Katarina here again from How 2 Improve Singing. The diaphragm seems to be the most common word that singers talk about. How many times have you heard:
“Breathe from your diaphragm”
“Support the sound with the diaphragm” or
“Use diaphragmatic breathing”?
Let’s end this madness and get the facts straight.
In today’s video, I will be talking about the diaphragm. What is it? Where is the diaphragm located and what does the diaphragm do when we sing? By the end of this video, you will recognize why statements like “breathe from the diaphragm” or “support the sound with the diaphragm” do not make sense. Let’s start.
I am going to tell you right away that the role of the diaphragm is overrated among singers. I believe that this craziness about the diaphragm is rooted in poor knowledge of the anatomy and physiology of our body. We are going to change that in this video.
What is the diaphragm?
The diaphragm is a dome-shaped muscle. The shape can be compared to a parachute. The diaphragm is the major muscle of inhalation because it is responsible for about 70% of inhaled air.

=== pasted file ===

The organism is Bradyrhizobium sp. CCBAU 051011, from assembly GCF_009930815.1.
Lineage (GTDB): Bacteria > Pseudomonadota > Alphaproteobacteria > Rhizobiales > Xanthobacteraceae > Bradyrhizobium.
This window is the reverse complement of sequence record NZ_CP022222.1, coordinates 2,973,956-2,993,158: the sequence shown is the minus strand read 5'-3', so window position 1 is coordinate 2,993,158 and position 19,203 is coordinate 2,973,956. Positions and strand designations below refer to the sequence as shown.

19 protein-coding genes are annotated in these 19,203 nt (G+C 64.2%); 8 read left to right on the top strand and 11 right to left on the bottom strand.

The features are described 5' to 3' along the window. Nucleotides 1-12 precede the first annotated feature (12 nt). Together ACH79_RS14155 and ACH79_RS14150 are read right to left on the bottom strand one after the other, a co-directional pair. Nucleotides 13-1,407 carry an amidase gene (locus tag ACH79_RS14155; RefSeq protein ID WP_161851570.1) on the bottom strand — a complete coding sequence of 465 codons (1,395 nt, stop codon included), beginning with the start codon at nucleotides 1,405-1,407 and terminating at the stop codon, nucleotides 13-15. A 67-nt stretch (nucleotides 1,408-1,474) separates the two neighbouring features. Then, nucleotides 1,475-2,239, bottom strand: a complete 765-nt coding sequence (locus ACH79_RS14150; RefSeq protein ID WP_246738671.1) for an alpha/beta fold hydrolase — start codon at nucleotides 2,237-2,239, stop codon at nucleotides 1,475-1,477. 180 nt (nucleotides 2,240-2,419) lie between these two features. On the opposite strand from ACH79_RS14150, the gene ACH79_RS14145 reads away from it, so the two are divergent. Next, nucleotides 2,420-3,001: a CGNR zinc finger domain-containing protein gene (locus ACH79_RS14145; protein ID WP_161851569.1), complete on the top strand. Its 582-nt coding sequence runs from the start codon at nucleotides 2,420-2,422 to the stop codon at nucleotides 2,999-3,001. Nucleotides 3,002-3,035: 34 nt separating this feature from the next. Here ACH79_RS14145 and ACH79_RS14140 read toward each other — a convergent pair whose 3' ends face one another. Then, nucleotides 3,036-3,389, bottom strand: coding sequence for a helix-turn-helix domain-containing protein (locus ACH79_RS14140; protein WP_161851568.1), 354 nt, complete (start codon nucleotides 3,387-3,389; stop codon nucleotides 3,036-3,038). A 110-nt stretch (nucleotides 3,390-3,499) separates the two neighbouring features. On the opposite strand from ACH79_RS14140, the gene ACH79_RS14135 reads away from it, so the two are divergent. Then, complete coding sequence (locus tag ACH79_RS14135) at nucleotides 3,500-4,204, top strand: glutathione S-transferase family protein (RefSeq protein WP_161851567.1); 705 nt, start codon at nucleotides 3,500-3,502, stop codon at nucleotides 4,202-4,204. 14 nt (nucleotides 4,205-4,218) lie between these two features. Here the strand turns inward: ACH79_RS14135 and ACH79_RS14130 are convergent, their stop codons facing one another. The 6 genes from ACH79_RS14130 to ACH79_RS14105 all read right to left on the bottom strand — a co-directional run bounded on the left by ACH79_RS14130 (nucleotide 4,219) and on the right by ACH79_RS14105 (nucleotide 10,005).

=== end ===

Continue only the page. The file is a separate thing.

Where is the diaphragm located?
The diaphragm spans across the bottom of the ribcage and separates the chest cavity from the abdominal cavity. The diaphragm is attached to your spine at the back, to the bottom ribs on the sides and to the breastbone at the front.
What does the diaphragm do when we sing?
During inhalation, the diaphragm contracts, flattens and moves downward. This is when the diaphragm is hard at work. As a result of the downward movement of the diaphragm, the space in the lungs increases and air enters the lungs. At the same time, the diaphragm pushes on the inner organs in our abdomen. You can observe this direct effect of the descending diaphragm as your belly gets pushed out during inhalation.
During exhalation, the diaphragm relaxes and returns up to its dome-shaped relaxed position. Yes, the diaphragm is relaxing when we exhale or make sound! As a result of the diaphragm moving up, the inner abdominal organs also return to their “normal” position. You can observe this as your belly moves in. The lungs decrease in volume, which causes air to leave the lungs.
As you can see, the diaphragm is important for breathing, especially for inhalation. But we use many other body parts when singing, so start paying attention to those too! For example, to your chest, sides of your body, your back, your body position, your larynx …
Today, I shared some practical tips about the diaphragm with you. But knowing about the diaphragm is only one aspect of good breathing technique. To help you understand if you are breathing correctly for singing, I prepared a complete breathing checklist for you. Click the link in the description below the video to download your free breathing checklist.
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Link to the video: https://youtu.be/9yqkVofkdt0